Study: Depressed, Lonely Elderly Most Apt to be Defrauded

Elder exploitation — such as telemarketing scams, fake home repairs, check scams and identity theft — costs U.S. seniors $3 billion a year, researchers say.

Lead author Peter Lichtenberg, director of Wayne State University’s Institute of Gerontology, in collaboration with Illinois Institute of Technology, said the study included 4,440 participants.

The study, published in Clinical Gerontologist, found the most psychologically vulnerable — with the highest levels of depression and lowest levels of social-needs fulfillment — experienced higher levels of fraud compared to those who were not vulnerable psychologically.

“The combination of high depression and low social-status fulfillment was associated with a 226 percent increase in fraud prevalence in this population,” Lichtenberg said in a statement. “This supports our theory that depressive symptoms and lack of social-needs fulfillment have an effect on fraud prediction, and serves as a reminder to clinical gerontologists how psychological vulnerability can affect older adults’ lives in a variety of ways.”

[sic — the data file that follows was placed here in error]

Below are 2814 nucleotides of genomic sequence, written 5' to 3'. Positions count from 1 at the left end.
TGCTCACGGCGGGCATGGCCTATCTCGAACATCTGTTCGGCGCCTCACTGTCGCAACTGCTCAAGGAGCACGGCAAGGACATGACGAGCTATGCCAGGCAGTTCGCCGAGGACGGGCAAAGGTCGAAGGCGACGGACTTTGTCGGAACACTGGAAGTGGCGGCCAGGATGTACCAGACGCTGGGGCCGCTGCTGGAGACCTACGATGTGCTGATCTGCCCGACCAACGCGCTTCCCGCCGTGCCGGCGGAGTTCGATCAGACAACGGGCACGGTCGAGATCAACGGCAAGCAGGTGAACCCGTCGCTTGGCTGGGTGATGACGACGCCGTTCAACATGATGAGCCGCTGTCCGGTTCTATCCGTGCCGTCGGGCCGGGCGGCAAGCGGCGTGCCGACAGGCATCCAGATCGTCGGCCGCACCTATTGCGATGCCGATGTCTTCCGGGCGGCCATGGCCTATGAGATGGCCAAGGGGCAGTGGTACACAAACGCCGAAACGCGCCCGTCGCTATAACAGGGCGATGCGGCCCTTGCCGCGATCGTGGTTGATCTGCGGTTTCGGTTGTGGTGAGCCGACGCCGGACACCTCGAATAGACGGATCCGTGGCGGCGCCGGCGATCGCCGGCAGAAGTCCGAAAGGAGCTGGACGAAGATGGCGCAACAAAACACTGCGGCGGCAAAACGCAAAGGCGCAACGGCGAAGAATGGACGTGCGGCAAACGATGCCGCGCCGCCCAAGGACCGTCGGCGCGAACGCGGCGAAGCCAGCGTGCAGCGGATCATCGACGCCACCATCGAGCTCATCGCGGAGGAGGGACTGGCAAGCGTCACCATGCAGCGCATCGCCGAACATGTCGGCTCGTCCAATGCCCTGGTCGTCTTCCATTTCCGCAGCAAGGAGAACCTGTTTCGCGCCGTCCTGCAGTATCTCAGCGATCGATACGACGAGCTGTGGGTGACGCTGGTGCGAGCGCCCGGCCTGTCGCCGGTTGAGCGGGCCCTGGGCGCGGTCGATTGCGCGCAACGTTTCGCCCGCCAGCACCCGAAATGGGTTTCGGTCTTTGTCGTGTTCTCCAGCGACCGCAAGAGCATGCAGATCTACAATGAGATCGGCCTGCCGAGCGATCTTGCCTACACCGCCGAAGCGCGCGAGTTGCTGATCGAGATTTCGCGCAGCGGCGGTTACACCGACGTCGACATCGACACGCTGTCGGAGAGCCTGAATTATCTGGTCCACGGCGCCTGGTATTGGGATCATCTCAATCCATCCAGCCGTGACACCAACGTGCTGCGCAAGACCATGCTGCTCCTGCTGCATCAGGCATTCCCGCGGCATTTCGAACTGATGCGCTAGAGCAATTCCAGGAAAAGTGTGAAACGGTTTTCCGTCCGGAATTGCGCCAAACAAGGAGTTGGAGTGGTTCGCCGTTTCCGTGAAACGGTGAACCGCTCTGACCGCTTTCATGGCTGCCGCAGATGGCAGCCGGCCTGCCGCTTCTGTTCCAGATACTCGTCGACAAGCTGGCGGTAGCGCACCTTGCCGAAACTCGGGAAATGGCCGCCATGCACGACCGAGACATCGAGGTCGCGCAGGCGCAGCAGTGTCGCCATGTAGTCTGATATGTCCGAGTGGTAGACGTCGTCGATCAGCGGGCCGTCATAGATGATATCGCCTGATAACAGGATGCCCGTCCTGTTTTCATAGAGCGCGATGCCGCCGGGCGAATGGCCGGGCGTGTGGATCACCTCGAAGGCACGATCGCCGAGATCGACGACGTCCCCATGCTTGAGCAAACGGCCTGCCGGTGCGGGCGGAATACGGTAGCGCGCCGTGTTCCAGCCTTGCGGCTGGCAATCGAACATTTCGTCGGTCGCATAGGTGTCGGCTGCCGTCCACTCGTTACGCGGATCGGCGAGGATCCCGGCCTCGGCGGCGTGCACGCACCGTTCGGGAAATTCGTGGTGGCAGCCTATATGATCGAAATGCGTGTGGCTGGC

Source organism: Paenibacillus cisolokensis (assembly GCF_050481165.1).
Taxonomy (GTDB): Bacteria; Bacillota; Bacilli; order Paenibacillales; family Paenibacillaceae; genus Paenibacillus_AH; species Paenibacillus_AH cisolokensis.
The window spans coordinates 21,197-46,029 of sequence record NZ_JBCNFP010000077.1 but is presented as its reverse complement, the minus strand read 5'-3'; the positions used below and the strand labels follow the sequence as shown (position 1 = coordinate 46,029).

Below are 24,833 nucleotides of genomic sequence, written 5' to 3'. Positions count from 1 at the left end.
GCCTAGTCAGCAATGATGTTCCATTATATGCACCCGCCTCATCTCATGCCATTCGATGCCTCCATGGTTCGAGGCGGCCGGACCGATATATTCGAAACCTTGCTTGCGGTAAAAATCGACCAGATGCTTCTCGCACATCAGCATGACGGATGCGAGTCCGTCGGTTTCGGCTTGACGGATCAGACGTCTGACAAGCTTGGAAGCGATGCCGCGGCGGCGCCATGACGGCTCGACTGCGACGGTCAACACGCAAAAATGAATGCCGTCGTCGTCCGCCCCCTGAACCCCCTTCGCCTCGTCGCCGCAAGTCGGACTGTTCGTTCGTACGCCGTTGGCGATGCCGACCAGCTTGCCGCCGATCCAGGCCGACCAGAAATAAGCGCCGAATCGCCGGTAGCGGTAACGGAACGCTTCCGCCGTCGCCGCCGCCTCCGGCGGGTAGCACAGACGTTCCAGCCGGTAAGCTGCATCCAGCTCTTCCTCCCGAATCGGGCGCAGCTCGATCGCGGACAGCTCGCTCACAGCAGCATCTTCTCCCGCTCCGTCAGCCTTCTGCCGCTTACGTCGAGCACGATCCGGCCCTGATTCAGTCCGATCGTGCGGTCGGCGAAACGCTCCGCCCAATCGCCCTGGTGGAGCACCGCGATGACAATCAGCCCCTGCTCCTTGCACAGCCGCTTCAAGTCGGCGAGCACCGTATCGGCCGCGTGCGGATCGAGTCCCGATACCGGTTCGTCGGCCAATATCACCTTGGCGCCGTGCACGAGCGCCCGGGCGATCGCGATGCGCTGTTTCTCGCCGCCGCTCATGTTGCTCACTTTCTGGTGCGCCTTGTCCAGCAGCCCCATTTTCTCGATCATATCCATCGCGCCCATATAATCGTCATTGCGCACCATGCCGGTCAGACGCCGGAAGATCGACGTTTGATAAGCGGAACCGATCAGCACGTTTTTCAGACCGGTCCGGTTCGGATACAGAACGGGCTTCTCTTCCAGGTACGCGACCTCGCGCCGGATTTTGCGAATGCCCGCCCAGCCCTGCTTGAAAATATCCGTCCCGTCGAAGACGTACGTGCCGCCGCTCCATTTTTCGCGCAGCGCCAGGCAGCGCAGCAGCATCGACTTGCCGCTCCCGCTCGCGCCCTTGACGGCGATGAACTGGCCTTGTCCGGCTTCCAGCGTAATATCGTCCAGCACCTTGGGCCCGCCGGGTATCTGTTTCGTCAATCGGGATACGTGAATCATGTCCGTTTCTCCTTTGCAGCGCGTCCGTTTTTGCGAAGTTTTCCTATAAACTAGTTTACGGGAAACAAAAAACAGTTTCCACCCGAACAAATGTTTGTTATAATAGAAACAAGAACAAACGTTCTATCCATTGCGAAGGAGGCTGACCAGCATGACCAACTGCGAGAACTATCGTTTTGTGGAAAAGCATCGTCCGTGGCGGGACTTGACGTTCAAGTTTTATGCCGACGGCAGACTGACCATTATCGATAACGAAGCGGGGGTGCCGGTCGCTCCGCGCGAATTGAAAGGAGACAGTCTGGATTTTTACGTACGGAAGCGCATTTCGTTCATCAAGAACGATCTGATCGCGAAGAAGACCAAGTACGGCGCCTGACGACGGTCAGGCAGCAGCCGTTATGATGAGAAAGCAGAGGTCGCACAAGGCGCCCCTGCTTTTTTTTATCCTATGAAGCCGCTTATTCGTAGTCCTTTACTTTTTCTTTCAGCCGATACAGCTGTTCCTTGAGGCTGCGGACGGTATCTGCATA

Full Article and Source:
Study – Depressed, Lonely Elderly Most Apt to be Defrauded


2 Responses to “Study: Depressed, Lonely Elderly Most Apt to be Defrauded”

  1. Thelma Says:

    Okay, so what's the solution?

  2. StandU[p Says:

    This is true. When people are depressed, they look for something quick to cheer them up — like a lottery "win."

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